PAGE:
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At Bei Chomneanh, putting the spice back in snails

Lake snails on the grill, waith frog and pork ribs behind.
Lake snails on the grill, waith frog and pork ribs behind. Hong Menea

At Bei Chomneanh, putting the spice back in snails

To many Westerners - save the French - snails are considered inedible, but Soy Virak, the owner of Bei Chomneanh restaurant in Chamkarmon district, sees them as the staple of a successful business concept.

When Virak, 37, who previously worked as a travelling salesman, started his family restaurant in a small rental house in April last year, he was gambling his small savings on nothing more than some personal barbeque sauce recipes and gastropod gastronomy.

“Opening this business was a great risk,” Virak says. “Not only did I have to compete with the thousands of restaurants in Phnom Penh but I also opened my restaurant in a location known as the restaurant precinct. But, I told myself that there was no real success without any risk.”

With his wife Chot Sreymom helping out as an accountant, Virak acts as both the manager and the chef. Despite having only a little culinary experience and no formal training, he learned by experimenting with different meats and ingredients. Ultimately, he found his niche with cooking snails.

“Snails have been part of the Cambodian diet since ancient times in both the city and countryside, but most people only boil or roast them without adding any flavor and eat them with fish or Koh Kong sauce [made from garlic, lime, fish sauce, red peppers and sugar],” Virak says.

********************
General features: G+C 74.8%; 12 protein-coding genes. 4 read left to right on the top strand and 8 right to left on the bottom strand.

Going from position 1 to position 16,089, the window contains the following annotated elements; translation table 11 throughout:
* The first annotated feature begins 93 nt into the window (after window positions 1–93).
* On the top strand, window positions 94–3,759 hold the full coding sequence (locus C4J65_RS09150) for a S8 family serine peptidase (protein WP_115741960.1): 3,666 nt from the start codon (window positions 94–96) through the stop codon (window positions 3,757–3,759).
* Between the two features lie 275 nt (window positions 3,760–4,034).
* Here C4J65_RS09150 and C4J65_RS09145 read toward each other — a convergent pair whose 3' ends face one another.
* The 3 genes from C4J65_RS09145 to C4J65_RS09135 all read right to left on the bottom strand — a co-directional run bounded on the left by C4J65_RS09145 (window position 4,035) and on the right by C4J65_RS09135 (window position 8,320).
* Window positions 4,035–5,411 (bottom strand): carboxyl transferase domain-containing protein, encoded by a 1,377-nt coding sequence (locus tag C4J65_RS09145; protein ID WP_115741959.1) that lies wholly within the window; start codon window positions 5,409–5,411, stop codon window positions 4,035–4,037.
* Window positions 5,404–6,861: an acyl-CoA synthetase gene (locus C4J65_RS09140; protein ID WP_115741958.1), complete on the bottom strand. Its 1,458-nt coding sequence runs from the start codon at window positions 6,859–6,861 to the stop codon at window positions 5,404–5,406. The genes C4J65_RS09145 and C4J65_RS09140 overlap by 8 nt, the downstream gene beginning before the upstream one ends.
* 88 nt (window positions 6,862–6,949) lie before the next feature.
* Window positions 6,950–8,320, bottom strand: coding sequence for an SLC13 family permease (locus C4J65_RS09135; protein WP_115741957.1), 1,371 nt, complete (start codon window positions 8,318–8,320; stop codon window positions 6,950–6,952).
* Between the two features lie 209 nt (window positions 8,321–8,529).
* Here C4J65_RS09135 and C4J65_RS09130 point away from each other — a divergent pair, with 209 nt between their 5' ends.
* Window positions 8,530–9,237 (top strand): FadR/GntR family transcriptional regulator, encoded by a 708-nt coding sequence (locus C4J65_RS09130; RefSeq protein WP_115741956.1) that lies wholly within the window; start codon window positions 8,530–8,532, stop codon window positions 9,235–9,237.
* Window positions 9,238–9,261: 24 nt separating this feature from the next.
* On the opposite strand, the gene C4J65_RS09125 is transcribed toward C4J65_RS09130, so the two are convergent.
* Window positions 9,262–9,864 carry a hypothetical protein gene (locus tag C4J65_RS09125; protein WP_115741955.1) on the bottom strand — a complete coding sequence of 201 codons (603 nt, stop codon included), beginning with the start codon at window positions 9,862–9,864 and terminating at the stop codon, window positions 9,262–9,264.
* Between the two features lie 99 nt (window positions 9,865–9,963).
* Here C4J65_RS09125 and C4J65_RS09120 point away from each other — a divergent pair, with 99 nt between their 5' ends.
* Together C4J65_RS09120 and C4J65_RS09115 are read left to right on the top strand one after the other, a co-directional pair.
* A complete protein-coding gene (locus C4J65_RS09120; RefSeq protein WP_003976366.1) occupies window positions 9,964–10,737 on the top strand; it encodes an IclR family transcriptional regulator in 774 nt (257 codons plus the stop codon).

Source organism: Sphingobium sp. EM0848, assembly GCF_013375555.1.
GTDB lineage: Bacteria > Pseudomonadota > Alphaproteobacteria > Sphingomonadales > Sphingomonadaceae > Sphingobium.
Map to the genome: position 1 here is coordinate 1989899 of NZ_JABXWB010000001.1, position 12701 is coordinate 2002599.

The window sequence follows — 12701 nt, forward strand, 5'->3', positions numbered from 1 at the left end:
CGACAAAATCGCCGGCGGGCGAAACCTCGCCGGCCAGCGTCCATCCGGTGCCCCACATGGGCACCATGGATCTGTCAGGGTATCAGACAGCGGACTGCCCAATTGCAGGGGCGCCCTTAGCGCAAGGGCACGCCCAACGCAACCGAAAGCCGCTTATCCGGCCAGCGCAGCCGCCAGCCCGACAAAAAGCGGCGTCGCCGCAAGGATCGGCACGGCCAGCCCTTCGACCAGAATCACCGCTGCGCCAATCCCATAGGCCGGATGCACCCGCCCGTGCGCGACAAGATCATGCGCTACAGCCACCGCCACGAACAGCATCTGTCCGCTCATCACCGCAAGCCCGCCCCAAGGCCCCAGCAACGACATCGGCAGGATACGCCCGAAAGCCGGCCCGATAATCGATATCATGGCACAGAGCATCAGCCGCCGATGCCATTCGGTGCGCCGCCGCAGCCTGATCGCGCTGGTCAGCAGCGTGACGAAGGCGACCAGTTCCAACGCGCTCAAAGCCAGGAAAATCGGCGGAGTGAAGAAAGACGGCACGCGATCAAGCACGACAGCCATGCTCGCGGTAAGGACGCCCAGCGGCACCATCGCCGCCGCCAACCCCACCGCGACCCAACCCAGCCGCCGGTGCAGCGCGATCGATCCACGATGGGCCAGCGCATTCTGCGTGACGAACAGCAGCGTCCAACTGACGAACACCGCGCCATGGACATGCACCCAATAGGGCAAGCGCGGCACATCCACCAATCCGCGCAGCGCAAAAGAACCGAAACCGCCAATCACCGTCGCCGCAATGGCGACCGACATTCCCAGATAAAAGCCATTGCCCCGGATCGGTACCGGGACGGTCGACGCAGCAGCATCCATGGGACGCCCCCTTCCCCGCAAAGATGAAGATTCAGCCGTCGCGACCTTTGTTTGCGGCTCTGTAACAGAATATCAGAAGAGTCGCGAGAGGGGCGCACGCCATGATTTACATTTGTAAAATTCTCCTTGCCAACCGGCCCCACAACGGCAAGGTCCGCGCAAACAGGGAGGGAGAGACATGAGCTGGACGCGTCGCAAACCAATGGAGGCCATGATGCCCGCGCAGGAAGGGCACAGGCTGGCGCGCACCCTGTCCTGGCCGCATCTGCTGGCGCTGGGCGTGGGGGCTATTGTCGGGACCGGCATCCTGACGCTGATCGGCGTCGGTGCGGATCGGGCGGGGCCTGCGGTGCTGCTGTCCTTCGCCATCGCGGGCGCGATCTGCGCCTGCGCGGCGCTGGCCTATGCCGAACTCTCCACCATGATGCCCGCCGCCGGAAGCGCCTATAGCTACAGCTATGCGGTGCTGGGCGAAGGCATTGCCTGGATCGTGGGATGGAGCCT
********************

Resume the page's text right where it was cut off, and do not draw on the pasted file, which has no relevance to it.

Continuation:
“There are only a few places which serve snail dishes, and I believe we would take the lead if we could create unique flavours with snails,” he adds.

Soy Virak with a tray of the Lake Snails.
Soy Virak with a tray of the Lake Snails. Hong Menea

Almost every evening, Bei Chomneanh is crowded with customers, most of whom are students and working people. According to Virak, the Grilled Snail ($1.25) is the most popular dish and consists of five fist-sized lake snails with Virak’s barbecue sauce and deep-fried thinly sliced shallots, all grilled on a charcoal stove. After eating the flesh of a grilled snail with a tiny fork, the best part is to slurp up the savoury juices from the shell.

Virak says to ensure freshness the snails are kept in clean water for a day to rid them of dirt and are directly grilled for 15 minutes. While waiting for the signature lake snails, the Stir-Fried pond Snails ($2) cooked with coconut cream, curry powder, and hot peppers are a good warm up.

The flesh is tender and flavourful, and the scented and spicy juices from the dish go nicely with steamed rice ($0.25). Departing from the mollusk mains, the Barbecued Frogs ($3) and Pork Ribs ($2) are popular among the Westerner regulars.

Virak’s originality also extends to the décor, which beyond the fish tanks and a few paintings includes handicrafts by Virak and his employees, such as a head-high wooden clock, a mini bamboo chariot and clay statuettes.

“For both food and decoration, originality and uniqueness is important,” says Virak. “But sometimes simplicity is the best.”

Bei Chomneanh Restaurant is located at #7 Street 402 and is open from 4pm-11pm every day. Tel: 089778877 or 086676888.

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